Christopher Nolan says he’s fine with audiences watching his films on devices like tablets or phones, despite his love for the theatrical experience.
Acclaimed filmmaker Christopher Nolan isn’t angered by people watching his films on their phones. The recent issues involving cinema closures due to the COVID-19 pandemic has left many in the entertainment industry fighting to keep the theatrical experience alive. Though a staunch supporter of cinemas, Nolan is open to other viewing possibilities for audiences.
There has long been debates over how important the theatrical experience is for films and filmmakers. While some feel that streaming giants like Netflix are the future for releases, others are adamant that cinema is more than just pressing a button any time, anywhere and seeing the latest release. This summer, for example, news arrived that Quentin Tarantino actually walked out of a meeting with then head of Universal, Jeff Shell, after Shell suggested that instead of releasing The Hateful Eight on 70mm, it was released on iPhones. Likewise, revered filmmaker Steven Spielberg made headlines when he challenged the idea that Netflix Originals should qualify for Academy Awards. The dispute greatly underscored just how seriously some very prominent filmmakers regard how and where films are viewed.
Click the button below to start this article in quick view.
As anyone who is a fan of, or has followed Nolan’s career can tell you, the Tenet filmmaker wants audiences to experience something significant when they watch his films. This means that he has many opinions about how his work is viewed and why keeping cinemas alive is so important. This somewhat strict reputation has earned him plenty of respect, but it has also led many to believe he only approves of a very narrow number of viewing options with regard to his films. But in a passage from Tom Shone’s new book, The Nolan Variations, Nolan gives his opinion on watching his films on a phone or other device – and how it’s all fine with him:
“‘Well, do you have a problem with people seeing ‘Dunkirk’ on my phone or whatever?’ No, I don’t. But the reason I don’t is because it’s put into these big theaters as its primary form, or its initial distribution. And the experience trickles down, to the extent where, if you have an iPad and you’re watching a movie, you carry with you the knowledge and your understanding of what that cinematic experience would be and you extrapolate that. So when you watch a TV show on your iPad, your brain is in a completely different mindset.”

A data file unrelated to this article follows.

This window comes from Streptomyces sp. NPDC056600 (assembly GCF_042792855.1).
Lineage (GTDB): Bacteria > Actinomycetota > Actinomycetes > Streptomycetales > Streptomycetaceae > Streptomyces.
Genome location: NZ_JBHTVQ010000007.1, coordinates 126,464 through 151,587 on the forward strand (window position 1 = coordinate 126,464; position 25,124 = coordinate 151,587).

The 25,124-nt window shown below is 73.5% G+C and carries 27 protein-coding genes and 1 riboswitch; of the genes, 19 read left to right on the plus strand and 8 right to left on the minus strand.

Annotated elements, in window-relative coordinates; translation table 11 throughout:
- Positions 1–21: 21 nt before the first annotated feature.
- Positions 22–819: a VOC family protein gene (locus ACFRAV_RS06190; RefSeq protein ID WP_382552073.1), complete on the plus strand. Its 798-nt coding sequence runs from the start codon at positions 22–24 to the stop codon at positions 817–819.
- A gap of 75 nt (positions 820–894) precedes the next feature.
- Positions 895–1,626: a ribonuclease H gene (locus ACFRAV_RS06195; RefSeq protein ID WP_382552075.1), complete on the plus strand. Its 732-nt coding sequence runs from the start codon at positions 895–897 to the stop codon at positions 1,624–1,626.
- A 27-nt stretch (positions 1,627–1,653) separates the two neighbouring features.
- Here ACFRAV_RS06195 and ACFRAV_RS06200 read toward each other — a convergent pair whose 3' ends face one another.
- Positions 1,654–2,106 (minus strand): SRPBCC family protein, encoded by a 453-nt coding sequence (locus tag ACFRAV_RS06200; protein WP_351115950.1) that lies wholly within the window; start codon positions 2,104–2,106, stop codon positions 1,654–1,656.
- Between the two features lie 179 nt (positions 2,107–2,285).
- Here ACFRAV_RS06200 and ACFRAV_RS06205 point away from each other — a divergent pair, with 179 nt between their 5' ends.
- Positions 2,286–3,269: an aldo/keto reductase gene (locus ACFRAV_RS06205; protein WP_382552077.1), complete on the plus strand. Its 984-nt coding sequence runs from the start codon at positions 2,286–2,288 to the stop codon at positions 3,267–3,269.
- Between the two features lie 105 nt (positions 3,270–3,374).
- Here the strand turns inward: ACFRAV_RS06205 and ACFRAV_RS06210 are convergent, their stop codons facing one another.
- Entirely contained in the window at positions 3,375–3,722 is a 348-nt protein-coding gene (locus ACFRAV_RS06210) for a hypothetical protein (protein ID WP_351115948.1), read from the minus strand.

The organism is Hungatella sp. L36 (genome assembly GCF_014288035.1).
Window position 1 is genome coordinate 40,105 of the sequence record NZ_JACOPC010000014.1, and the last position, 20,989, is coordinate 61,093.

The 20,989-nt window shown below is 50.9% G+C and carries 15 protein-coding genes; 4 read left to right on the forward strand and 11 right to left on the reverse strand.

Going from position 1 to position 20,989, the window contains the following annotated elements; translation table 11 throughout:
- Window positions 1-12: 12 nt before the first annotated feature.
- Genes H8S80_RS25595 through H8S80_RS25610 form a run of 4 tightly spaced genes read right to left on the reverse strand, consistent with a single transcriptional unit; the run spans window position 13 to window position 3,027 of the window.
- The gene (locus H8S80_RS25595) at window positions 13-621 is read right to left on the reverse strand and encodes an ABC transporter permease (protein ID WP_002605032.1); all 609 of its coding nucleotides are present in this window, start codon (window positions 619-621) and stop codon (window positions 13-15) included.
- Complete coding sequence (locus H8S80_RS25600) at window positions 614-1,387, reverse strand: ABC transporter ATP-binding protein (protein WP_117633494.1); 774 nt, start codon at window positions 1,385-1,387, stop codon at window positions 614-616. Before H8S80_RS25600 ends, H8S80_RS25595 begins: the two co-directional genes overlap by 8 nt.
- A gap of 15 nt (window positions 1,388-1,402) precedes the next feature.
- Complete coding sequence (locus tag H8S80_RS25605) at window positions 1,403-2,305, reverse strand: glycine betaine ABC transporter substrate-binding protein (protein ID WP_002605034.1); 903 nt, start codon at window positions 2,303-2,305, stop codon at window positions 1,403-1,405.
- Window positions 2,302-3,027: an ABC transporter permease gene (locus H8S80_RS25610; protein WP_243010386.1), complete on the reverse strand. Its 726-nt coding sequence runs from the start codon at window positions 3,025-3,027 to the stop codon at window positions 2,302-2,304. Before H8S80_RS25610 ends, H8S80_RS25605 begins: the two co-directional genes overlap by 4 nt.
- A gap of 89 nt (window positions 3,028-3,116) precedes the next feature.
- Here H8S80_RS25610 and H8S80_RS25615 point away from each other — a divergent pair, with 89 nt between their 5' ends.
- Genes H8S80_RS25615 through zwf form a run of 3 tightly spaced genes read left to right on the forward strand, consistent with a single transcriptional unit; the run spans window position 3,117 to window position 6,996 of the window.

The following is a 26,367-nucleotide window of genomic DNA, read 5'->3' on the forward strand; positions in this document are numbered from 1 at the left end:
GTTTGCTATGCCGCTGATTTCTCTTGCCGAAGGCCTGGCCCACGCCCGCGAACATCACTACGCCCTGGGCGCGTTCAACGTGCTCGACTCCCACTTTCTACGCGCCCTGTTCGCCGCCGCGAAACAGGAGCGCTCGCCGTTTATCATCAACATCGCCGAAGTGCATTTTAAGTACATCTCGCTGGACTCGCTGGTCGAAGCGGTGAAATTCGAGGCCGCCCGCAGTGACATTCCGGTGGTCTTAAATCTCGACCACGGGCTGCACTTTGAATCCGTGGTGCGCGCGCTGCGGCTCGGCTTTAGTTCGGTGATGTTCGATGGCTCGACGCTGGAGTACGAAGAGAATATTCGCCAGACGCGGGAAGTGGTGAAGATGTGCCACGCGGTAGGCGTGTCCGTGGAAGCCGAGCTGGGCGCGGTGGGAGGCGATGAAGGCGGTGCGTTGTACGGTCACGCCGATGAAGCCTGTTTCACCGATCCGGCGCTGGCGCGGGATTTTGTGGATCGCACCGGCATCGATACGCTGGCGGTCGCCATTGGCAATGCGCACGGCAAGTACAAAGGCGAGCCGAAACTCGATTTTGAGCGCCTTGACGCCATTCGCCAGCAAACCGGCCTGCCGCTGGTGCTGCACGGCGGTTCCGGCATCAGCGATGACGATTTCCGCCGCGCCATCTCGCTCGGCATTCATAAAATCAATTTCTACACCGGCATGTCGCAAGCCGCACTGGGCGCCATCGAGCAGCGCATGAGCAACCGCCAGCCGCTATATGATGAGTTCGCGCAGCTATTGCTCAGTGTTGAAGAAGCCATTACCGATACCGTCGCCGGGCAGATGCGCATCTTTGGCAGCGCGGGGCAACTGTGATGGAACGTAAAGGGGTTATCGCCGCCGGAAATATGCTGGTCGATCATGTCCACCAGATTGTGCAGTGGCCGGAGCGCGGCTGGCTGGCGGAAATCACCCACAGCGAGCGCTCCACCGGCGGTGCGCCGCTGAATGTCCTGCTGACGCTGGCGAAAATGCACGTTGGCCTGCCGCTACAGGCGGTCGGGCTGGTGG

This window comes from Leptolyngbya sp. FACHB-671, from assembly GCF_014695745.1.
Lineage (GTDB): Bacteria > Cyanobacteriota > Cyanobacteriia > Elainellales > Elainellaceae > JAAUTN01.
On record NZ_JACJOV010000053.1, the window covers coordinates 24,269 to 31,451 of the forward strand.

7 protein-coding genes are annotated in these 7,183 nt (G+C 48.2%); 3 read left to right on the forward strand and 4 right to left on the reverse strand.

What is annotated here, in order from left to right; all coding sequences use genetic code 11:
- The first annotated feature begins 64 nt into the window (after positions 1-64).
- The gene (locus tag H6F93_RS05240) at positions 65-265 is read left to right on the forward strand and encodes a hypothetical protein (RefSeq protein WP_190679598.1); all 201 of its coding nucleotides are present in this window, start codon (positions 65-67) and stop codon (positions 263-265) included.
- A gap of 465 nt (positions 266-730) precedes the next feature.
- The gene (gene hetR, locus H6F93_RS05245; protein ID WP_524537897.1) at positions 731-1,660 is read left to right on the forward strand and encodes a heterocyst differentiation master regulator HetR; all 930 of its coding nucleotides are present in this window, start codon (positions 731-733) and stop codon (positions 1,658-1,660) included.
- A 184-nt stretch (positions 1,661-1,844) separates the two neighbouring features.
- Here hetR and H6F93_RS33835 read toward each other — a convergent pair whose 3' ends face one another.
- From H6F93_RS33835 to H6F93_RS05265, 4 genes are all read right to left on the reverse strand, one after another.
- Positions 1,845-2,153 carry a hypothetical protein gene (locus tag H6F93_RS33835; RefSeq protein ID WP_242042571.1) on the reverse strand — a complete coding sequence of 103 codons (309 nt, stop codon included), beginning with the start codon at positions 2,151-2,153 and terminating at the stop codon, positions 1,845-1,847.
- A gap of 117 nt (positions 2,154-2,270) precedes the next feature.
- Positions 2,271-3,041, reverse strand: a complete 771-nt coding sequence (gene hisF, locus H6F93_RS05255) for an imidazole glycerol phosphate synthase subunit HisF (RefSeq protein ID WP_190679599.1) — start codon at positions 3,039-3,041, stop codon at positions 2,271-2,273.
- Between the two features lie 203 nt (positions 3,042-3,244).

It’s an interesting stance, to say the least, and it will likely come as a relief for some Nolan fans to know that their hero isn’t hating them for watching Inception on their iPads. What’s more, Nolan’s opinion offers a strong argument for film to be enjoyed on a variety of different mediums. It’s clearly wrong to assume that the famed filmmaker only cares about the cinematic viewing experience. What it does seem that Nolan cares about is the importance of having cinemas there for audiences, because without them, the “extrapolation” that he speaks of when watching a film on a device couldn’t exist.
Cinemas, in the eyes of Nolan and so many other filmmakers and cinephiles, are the backbone of our collective viewing experience. Technology has given us all a wide variety of options with which to enjoy films, but without the opportunity to see stories unfold on the big screen, the visually stunning aspect of a Christopher Nolan film is rendered considerably less impactful. Hopefully, theaters will be up and running again soon, but for now, Nolan remains one filmmaker who feels confident his films can still be enjoyed via much smaller mediums.
Next: Where To Watch Every Christopher Nolan Movie Online
Source: The Nolan Variations (via @antovolk)
Punchline Could Be More Dangerous Than The Joker
About The Author